Then again not everyone picked Virginia to finish at the bottom of the ACC….
Virginia will almost certainly improve this year, for two reasons wholly unrelated to their new coach. First, the Cavaliers were bad but not unspeakably so last year. Second, almost everyone’s back. Regression to the mean and a team’s level of experience are tidal forces in this here sport. Tony Bennett will have both working in his favor this season….
[T]he two closest recent analogues for Virginia this year are arguably Baylor in 2008 and South Carolina last year. Both of those teams should give Cavalier fans cause for hope in 2010. Two years ago the Bears reached their first NCAA tournament in 20 years; last year the Gamecocks very nearly reached the dance as well, as first-year coach Darrin Horn was widely hailed in Columbia as a miracle-worker.
Coincidentally, Baylor and South Carolina both improved their performance by the exact same amount (0.12 of a point per possession). If Virginia does likewise this season, they should be right around .500 in the ACC. Note the “should.” The past does not mandate the future, nor does efficiency margin translate seamlessly into wins and losses. Luck and happenstance will play their part. In November all any of us can do is traffic in likelihoods. And the likelihood is that Virginia will be much improved in 2010.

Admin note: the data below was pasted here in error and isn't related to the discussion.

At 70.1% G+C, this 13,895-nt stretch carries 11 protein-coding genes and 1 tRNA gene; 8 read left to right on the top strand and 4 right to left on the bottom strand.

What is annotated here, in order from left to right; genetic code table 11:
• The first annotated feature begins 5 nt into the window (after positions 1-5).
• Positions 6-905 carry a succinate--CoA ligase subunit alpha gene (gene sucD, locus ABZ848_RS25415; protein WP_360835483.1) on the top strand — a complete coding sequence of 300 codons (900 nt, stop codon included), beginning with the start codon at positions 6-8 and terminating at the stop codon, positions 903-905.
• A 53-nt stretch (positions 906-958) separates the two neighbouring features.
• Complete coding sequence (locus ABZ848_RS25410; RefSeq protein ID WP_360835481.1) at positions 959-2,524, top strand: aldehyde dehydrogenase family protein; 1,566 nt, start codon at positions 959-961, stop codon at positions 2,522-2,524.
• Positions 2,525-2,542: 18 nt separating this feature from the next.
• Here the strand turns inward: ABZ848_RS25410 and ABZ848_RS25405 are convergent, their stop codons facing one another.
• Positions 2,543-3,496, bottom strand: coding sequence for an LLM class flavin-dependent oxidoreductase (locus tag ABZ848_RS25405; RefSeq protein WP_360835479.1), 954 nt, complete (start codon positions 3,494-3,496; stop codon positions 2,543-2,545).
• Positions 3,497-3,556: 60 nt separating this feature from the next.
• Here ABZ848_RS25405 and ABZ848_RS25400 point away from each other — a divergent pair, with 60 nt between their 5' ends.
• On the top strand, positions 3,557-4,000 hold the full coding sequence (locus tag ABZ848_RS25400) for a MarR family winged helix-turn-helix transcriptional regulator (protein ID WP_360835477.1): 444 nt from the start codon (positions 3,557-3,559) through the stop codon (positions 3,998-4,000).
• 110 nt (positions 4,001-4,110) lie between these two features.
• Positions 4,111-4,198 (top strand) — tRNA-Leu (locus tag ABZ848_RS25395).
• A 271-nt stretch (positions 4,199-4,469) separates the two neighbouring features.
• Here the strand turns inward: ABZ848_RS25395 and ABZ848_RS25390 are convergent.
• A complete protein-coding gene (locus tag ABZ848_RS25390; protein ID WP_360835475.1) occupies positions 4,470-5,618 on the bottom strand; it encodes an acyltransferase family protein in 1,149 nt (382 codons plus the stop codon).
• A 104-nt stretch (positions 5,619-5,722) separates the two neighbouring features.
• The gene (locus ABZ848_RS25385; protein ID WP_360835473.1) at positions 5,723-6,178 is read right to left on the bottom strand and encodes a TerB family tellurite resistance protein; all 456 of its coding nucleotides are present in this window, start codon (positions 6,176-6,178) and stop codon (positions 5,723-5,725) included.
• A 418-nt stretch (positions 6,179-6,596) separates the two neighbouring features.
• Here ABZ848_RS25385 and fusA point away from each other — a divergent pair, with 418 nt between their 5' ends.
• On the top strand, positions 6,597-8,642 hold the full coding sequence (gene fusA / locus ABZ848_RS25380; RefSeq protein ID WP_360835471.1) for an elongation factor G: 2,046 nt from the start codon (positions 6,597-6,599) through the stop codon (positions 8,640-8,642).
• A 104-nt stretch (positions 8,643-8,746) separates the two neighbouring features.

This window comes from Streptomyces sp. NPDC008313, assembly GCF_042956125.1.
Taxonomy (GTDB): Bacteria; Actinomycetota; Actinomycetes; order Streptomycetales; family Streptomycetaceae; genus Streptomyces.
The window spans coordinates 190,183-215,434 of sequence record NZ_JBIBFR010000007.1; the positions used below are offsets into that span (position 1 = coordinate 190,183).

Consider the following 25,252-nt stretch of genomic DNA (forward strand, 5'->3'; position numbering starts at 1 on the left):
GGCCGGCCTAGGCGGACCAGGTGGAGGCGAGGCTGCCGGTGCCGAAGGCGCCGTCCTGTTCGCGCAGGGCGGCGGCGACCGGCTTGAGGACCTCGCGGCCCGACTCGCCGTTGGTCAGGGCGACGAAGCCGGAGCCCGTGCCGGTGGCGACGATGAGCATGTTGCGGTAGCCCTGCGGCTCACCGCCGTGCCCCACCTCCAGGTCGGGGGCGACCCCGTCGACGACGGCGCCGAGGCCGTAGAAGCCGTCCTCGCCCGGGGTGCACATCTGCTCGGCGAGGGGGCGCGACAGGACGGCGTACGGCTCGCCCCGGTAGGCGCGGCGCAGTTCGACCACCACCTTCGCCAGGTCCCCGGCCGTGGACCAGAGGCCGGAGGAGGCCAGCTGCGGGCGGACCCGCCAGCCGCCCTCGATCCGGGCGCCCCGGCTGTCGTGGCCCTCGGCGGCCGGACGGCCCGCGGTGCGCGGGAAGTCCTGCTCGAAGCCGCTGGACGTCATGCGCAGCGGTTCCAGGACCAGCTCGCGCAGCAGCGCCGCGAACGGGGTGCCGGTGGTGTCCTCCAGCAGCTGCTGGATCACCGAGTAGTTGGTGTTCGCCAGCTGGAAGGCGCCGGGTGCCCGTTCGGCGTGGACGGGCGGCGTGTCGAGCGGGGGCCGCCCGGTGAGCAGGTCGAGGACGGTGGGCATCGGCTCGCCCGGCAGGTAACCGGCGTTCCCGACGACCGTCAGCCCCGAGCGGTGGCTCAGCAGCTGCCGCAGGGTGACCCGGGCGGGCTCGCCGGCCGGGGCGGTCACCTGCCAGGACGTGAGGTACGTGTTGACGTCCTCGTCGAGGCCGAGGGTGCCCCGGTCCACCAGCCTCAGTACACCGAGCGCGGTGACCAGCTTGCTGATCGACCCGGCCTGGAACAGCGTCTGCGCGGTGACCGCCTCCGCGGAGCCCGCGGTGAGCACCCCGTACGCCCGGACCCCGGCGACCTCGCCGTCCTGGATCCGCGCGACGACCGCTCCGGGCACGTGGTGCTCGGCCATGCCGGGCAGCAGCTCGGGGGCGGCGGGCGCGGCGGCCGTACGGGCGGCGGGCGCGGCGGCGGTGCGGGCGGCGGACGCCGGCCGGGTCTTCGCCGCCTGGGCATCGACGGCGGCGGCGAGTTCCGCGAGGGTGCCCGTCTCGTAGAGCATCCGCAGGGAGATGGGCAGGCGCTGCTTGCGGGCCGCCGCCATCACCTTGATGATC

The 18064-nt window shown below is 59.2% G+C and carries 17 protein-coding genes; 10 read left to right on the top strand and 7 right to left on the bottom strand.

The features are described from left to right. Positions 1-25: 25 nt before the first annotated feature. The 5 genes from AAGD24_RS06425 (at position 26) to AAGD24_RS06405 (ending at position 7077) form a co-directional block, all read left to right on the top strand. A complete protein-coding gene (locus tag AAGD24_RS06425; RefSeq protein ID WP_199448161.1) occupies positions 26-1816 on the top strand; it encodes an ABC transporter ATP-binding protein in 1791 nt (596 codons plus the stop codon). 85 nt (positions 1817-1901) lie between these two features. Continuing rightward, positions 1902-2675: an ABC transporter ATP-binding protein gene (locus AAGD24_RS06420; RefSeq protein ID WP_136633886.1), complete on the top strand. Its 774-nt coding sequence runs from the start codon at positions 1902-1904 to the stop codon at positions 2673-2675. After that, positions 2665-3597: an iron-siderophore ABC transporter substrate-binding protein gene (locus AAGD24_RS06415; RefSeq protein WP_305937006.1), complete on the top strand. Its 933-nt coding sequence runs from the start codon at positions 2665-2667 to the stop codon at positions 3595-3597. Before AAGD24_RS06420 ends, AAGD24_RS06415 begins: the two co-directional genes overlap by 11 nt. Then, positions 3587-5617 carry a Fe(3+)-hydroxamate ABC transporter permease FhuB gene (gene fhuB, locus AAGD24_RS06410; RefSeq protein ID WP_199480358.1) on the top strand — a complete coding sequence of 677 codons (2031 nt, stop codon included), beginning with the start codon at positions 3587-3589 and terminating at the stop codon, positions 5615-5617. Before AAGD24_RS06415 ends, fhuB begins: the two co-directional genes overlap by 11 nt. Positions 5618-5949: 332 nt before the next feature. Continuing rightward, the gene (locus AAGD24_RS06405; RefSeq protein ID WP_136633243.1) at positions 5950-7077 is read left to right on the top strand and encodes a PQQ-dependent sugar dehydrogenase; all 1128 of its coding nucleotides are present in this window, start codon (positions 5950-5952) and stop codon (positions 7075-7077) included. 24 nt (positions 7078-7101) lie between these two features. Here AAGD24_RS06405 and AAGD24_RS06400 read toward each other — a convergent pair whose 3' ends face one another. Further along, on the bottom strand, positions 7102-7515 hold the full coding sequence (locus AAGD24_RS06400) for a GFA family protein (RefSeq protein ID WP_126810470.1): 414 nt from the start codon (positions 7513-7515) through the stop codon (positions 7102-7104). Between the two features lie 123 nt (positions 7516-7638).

One seriously long blockquote notwithstanding, this post is not here to gloat. For one thing my calendar says it’s January 15, way too early to know anything. (Hey, I can be as pro-Hoo as the next writer, but even I remember this team losing at home to Penn State.) And, anyway, that very same ACC preview in that very same book said that North Carolina was going to win the conference. In case you haven’t noticed the Tar Heels haven’t exactly been world-beaters lately.
No, I’m just collaring Bennett’s team to make a timely point. We here at Prospectus are all about accuracy in surprise. Sports will surprise us, thank goodness, and therefore anyone who, like me, is dumb enough to make predictions in public will on occasion be laughably wrong. Clairvoyance is too much to ask but, speaking purely as a fan, what I do ask is that the inevitable surprises at least be reported accurately: This is indeed a big surprise, vs. why on earth is everyone acting so surprised? Those of us working out of the luxe Google-style campus that Prospectus maintains for its hoops types will continue to do our best on this front.
BONUS completely selfless suggestion!Buy the book. It’s good.